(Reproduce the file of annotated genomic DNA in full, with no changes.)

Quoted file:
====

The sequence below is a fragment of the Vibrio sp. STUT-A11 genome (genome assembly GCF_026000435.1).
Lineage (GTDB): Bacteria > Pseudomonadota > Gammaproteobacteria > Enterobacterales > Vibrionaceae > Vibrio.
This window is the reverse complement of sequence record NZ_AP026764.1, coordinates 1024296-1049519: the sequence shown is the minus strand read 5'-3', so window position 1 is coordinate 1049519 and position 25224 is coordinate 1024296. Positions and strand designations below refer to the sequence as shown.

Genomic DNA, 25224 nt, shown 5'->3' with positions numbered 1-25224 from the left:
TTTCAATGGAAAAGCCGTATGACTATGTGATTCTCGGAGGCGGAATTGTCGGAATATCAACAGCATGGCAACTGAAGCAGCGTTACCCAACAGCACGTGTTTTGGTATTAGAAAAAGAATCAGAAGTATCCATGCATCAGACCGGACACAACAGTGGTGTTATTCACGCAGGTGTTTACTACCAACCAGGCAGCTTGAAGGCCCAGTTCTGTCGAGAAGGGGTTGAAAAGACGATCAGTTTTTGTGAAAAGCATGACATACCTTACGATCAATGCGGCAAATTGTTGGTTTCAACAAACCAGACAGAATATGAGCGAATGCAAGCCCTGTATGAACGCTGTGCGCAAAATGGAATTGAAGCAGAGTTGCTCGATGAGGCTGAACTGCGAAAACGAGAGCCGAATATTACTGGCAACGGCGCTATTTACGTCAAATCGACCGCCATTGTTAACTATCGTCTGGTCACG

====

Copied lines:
The sequence below is a fragment of the Vibrio sp. STUT-A11 genome (genome assembly GCF_026000435.1).
Lineage (GTDB): Bacteria > Pseudomonadota > Gammaproteobacteria > Enterobacterales > Vibrionaceae > Vibrio.
This window is the reverse complement of sequence record NZ_AP026764.1, coordinates 1024296-1049519: the sequence shown is the minus strand read 5'-3', so window position 1 is coordinate 1049519 and position 25224 is coordinate 1024296. Positions and strand designations below refer to the sequence as shown.

Genomic DNA, 25224 nt, shown 5'->3' with positions numbered 1-25224 from the left:
TTTCAATGGAAAAGCCGTATGACTATGTGATTCTCGGAGGCGGAATTGTCGGAATATCAACAGCATGGCAACTGAAGCAGCGTTACCCAACAGCACGTGTTTTGGTATTAGAAAAAGAATCAGAAGTATCCATGCATCAGACCGGACACAACAGTGGTGTTATTCACGCAGGTGTTTACTACCAACCAGGCAGCTTGAAGGCCCAGTTCTGTCGAGAAGGGGTTGAAAAGACGATCAGTTTTTGTGAAAAGCATGACATACCTTACGATCAATGCGGCAAATTGTTGGTTTCAACAAACCAGACAGAATATGAGCGAATGCAAGCCCTGTATGAACGCTGTGCGCAAAATGGAATTGAAGCAGAGTTGCTCGATGAGGCTGAACTGCGAAAACGAGAGCCGAATATTACTGGCAACGGCGCTATTTACGTCAAATCGACCGCCATTGTTAACTATCGTCTGGTCACG